# Structure-damaging vibration

The vibration tolerance of structures is significantly higher than that of humans, which in turn is significantly higher than that of sensitive equipment. The causes of damage to structures because of vibration usually result from inadmissibly large stresses or strains to which a structural component is subjected. Ideally, the relevant stress variable (stress, strain) could be measured directly on the corresponding component to determine the permissibility of the dynamic load. However, this is only possible in individual cases where the load and the location with the highest stress are known. Typical situations in which structural damage can occur are demolition work and construction site activities.

Normally, however, the component at risk is not known in advance. In addition, it is often not a question of structural damage to the load-bearing structure, but of slight damage to the building, which nevertheless reduces the serviceability of the building.
The question of causality often arises. If the reference values of the relevant standards and guidelines (e.g. DIN 4150-3) are not exceeded, it can be assumed that such vibrations cannot be the cause of the damage. Even if the reference values are exceeded, there need not be any causality of damage.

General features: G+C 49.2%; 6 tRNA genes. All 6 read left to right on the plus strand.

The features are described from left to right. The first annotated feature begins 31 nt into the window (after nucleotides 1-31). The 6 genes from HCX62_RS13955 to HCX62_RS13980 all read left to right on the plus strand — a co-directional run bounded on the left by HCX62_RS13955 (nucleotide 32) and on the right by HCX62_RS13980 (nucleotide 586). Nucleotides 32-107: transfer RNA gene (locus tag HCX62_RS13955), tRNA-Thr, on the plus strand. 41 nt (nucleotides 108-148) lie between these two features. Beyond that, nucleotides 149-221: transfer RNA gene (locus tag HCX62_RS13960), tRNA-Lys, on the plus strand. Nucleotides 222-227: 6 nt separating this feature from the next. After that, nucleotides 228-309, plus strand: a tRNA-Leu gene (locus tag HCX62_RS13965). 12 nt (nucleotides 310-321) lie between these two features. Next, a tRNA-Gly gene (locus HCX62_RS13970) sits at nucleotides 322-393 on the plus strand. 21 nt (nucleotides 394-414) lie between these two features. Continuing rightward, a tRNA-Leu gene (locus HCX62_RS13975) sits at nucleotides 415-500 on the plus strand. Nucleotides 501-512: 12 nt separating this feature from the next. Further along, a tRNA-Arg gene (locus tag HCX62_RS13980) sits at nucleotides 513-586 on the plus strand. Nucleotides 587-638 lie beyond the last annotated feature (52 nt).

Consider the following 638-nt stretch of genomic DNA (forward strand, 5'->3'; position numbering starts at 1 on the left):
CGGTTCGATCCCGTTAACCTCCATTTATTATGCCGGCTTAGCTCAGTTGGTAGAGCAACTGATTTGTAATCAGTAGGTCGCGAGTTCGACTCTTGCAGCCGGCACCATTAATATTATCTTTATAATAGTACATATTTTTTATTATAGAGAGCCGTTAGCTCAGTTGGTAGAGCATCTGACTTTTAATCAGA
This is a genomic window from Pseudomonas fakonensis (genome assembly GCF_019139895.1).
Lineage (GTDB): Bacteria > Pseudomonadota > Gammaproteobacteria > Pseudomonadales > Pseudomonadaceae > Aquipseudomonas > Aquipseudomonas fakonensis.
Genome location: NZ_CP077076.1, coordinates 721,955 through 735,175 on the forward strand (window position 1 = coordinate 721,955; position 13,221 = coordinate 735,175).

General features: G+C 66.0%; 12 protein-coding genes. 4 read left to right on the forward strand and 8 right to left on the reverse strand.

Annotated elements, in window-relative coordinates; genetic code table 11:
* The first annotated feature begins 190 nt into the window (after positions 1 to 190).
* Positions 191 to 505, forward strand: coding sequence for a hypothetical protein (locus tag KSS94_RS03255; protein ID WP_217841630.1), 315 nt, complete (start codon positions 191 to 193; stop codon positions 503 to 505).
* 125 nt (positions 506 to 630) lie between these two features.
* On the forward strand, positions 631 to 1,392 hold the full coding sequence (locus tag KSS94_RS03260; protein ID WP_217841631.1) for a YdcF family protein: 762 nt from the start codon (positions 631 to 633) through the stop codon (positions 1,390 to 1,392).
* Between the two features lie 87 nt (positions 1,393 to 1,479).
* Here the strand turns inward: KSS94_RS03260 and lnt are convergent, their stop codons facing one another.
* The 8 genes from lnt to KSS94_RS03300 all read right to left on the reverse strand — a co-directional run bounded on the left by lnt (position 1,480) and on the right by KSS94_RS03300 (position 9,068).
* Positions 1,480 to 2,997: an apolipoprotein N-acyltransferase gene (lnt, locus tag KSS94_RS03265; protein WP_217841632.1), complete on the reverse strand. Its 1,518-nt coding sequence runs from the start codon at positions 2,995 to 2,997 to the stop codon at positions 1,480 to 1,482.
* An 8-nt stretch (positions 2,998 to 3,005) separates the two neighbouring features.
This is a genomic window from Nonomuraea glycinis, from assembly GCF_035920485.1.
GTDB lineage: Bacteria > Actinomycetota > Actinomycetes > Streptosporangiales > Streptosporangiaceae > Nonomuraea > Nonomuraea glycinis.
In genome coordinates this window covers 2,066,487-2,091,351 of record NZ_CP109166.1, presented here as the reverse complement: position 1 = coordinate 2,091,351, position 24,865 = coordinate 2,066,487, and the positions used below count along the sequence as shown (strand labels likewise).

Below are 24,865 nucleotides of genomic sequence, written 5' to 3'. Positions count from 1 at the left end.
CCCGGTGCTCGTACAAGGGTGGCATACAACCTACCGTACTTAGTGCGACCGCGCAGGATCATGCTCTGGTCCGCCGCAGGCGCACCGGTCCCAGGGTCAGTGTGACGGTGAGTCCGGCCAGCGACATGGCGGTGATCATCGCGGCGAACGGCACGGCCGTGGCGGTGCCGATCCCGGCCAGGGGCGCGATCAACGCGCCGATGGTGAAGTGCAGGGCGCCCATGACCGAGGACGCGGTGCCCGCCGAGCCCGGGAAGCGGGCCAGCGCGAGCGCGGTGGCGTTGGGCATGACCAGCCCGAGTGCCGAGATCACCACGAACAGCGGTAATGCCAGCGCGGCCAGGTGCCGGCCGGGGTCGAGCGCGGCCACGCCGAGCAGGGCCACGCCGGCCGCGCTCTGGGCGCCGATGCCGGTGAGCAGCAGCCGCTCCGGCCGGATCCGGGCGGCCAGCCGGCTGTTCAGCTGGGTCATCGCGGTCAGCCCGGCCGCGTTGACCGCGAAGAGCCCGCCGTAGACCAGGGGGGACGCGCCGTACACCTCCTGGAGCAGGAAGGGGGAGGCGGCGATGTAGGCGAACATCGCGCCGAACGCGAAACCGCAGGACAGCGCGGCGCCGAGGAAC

In many cases, however, damage is complained about even though the relevant reference values are far from being reached. If we disregard the fact that this can also involve damage that was already present but had previously escaped attention, the vibrations could have triggered the damage (the crack) in this case, but not caused it.

A hidden defect in the structure can be made visible by the marginal increase in stress from vibrations: The crack, which would have appeared later anyway, now appears earlier because of vibration. Its shape is usually not typical of vibrations but shows the actual cause. Any other additional event could also have triggered the damage.